In 2012, I went into hanumanasana without warming up my body. Our graduating class was preparing for a group pic when someone suggested that I go into a split for the photo op. Without thinking, I went into the pose. Something popped in the Ishial Tuberosity region of my right leg and I had to bend my knee and do a variation of Raja Kapotasana instead.
Embarrassed that I let myself go into a pose mindlessly, I kept the pain that I felt a secret from this group of amazing and supportive people. I could have told them and this would have been a lesson for the whole group but my ego had taken over and I hid. What ended up happening was a tear in the ligament at the origin – that was the POP sound. The doctor said I should take it easy for a few weeks but still try to bring movement to the area as time passes so the range in motion doesn’t decrease and ligament heal tighter. A humbling lesson at the beginning of my career as a yoga instructor.
The excitement of graduating and how well my body responded to yoga made me cocky. Shasta Townsend, my teacher and the director of Balanced Life Yoga in Ajax, guided our group when we graduated and gently reminded us to take things slow. This is tough when you want to make yoga instruction your career. When I graduated, I thought I would immediately have large groups of people to teach and private clients knocking down my door. Instead, I had 1-2 classes per week with less than 5 people in it. With my limited range in motion, I approached instruction from a careful place. This little accident was a blessing in disguise. Had I not taken it easy or if I threw myself into a large group setting, I may have overlooked important alignment cues or postures to help my students connect with a safe practice.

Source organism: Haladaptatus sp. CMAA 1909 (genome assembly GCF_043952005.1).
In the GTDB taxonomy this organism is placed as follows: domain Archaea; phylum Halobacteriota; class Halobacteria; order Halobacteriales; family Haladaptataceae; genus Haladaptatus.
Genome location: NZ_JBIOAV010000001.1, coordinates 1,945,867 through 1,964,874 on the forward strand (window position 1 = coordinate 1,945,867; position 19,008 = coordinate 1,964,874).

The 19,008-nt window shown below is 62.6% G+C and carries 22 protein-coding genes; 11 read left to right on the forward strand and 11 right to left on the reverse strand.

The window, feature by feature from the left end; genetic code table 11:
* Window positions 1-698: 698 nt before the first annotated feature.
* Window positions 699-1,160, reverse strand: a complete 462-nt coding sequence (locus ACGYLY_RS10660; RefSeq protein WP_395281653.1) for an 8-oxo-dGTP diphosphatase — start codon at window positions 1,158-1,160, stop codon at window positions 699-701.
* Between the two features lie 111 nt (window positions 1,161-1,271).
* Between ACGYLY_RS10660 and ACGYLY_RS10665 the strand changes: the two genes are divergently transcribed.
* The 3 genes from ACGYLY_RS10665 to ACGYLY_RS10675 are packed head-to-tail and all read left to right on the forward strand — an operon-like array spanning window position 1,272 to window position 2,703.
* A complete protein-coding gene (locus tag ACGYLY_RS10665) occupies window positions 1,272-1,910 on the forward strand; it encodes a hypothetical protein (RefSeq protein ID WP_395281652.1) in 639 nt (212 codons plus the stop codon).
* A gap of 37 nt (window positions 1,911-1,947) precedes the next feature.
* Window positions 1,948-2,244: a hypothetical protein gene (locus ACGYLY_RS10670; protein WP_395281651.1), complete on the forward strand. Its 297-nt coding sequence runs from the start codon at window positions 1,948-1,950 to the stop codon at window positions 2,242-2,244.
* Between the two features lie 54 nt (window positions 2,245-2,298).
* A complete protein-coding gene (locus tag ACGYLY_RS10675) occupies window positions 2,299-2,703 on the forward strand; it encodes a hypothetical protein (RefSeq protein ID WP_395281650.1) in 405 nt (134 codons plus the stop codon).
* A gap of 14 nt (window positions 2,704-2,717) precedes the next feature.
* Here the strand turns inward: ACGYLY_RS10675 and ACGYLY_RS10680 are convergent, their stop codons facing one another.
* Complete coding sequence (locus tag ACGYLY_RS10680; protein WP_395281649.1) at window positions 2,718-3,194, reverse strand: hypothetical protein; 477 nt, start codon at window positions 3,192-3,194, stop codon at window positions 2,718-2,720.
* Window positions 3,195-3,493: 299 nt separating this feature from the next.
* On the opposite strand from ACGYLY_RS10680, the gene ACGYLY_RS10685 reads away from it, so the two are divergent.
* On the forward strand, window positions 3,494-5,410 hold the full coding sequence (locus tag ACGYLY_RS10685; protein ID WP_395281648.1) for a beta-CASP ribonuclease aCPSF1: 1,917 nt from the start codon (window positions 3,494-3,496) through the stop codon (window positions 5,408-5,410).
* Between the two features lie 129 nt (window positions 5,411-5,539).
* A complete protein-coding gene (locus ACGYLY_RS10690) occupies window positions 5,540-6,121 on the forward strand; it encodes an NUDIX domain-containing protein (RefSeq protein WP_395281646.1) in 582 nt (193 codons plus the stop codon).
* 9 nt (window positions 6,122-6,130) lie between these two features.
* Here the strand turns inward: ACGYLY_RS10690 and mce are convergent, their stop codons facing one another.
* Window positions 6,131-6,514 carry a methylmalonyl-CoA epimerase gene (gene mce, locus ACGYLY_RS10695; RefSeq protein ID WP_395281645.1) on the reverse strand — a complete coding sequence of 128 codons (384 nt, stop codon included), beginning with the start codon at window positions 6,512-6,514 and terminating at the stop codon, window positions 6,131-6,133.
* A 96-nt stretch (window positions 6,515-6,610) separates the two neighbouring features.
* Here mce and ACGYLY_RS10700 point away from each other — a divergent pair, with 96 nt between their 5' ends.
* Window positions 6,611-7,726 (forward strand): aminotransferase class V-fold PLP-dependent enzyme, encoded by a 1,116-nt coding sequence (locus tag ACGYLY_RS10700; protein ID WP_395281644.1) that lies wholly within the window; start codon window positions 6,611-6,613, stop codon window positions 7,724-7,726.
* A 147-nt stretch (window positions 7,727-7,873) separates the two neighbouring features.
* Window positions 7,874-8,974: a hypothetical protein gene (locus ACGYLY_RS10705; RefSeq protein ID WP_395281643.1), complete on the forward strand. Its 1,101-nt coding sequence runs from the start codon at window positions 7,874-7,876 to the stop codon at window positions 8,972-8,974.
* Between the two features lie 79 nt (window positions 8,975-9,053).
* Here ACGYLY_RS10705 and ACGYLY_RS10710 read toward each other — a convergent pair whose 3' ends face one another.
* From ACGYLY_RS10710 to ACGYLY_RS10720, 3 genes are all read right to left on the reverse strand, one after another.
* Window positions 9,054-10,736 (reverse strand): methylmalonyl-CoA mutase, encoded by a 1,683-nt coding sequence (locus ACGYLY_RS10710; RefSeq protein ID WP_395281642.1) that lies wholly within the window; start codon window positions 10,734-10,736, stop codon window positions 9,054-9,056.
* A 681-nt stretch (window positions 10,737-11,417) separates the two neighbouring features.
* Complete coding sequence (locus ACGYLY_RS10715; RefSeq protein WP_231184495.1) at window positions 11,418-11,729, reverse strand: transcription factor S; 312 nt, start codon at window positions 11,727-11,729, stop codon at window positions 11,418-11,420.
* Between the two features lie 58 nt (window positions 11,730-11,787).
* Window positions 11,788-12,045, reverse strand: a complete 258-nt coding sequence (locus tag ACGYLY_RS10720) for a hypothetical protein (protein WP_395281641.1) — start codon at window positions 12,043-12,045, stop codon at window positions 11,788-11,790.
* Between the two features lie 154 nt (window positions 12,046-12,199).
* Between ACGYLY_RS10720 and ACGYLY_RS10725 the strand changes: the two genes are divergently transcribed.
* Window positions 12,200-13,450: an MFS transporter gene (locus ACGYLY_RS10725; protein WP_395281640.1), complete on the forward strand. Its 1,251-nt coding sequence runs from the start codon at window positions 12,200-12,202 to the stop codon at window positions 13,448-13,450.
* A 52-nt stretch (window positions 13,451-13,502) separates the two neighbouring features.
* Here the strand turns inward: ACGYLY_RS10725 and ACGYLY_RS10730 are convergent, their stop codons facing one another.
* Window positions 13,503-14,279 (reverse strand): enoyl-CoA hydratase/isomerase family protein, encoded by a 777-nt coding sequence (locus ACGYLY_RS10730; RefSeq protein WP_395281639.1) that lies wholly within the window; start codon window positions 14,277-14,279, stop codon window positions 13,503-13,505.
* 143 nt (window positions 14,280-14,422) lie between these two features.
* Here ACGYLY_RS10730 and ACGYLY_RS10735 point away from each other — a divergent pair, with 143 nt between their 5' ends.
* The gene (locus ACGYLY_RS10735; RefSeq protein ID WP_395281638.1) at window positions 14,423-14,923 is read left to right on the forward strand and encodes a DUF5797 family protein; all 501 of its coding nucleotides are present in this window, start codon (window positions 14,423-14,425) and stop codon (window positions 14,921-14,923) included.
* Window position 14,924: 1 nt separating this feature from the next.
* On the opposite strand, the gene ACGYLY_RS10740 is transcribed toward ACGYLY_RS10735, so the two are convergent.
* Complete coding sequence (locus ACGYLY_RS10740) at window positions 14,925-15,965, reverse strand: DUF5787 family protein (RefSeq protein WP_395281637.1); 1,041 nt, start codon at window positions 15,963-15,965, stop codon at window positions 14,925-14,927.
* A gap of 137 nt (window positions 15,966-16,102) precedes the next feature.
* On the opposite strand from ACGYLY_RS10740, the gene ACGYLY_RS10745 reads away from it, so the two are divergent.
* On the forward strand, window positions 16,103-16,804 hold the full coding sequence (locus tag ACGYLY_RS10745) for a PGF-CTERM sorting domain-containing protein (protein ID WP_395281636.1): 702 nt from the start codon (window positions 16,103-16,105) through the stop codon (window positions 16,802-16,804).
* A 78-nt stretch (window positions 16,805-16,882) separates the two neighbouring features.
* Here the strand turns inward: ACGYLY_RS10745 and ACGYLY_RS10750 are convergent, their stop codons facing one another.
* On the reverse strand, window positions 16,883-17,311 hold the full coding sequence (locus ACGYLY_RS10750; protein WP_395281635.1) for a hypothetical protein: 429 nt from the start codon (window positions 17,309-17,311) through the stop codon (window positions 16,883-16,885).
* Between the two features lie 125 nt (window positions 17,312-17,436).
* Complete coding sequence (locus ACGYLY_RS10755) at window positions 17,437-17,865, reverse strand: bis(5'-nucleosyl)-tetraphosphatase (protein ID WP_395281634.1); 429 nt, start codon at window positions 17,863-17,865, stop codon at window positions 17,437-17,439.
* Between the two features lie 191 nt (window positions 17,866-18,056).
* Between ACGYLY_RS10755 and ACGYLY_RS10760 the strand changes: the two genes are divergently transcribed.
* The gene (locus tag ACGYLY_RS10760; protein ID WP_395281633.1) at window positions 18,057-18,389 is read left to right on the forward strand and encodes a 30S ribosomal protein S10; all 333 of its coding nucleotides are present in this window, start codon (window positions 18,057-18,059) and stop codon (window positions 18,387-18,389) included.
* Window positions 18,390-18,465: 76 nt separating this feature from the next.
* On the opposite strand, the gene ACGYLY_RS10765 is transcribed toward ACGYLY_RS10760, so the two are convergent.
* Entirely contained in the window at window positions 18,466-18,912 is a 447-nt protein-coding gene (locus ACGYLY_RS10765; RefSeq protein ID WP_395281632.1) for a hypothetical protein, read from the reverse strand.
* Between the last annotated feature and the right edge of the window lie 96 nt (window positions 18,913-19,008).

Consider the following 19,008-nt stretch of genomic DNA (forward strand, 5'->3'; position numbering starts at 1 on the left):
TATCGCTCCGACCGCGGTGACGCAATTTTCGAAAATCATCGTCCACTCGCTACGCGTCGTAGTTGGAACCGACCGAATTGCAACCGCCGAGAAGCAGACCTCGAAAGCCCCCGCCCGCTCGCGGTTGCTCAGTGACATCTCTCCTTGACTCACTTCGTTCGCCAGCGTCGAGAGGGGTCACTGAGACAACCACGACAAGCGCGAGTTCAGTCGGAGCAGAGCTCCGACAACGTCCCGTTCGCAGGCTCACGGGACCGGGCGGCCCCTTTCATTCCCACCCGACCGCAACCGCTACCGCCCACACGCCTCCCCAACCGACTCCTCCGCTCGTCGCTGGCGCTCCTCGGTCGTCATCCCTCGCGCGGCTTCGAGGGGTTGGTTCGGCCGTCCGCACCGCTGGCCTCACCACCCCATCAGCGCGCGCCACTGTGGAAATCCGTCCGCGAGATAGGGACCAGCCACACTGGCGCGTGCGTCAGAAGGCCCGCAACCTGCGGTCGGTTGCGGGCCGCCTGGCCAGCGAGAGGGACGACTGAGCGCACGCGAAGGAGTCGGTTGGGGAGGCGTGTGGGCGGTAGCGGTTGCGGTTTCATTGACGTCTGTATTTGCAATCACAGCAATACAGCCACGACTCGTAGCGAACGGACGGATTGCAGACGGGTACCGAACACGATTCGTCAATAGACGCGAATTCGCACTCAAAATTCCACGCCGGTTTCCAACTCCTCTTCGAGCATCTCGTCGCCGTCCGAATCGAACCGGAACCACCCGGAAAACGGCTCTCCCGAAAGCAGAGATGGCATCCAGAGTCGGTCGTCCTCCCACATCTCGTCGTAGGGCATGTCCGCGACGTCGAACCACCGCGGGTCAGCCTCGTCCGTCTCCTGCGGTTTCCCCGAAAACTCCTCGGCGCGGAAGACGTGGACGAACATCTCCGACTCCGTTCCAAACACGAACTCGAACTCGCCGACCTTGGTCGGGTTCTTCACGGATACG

Since then, my leg has healed and I have actually increased my range in motion. For two years, I babied that leg. It wasn’t until I was in India studying at KPJAYI in January 2014 that I was challenged to reconnect with the full range of motion.
Humility & patience have become good friends of mine over the years. Being patient with myself and accepting where I am in my practice helped me heal safely. This is where #patientpractice came from. You might see this hashtag on my posts or in my workshop descriptions.
The lesson: a 200hr yoga teacher certification is but a drop of water in yoga’s ocean of knowledge. Even 2000hrs of teaching doesn’t equate to the abundance of spiritual, physical and emotional yogic knowledge that is out there. We are all on this beautiful wave together! Share your love for yoga with empathy, compassion, and an openness to learn more with a #patientpractice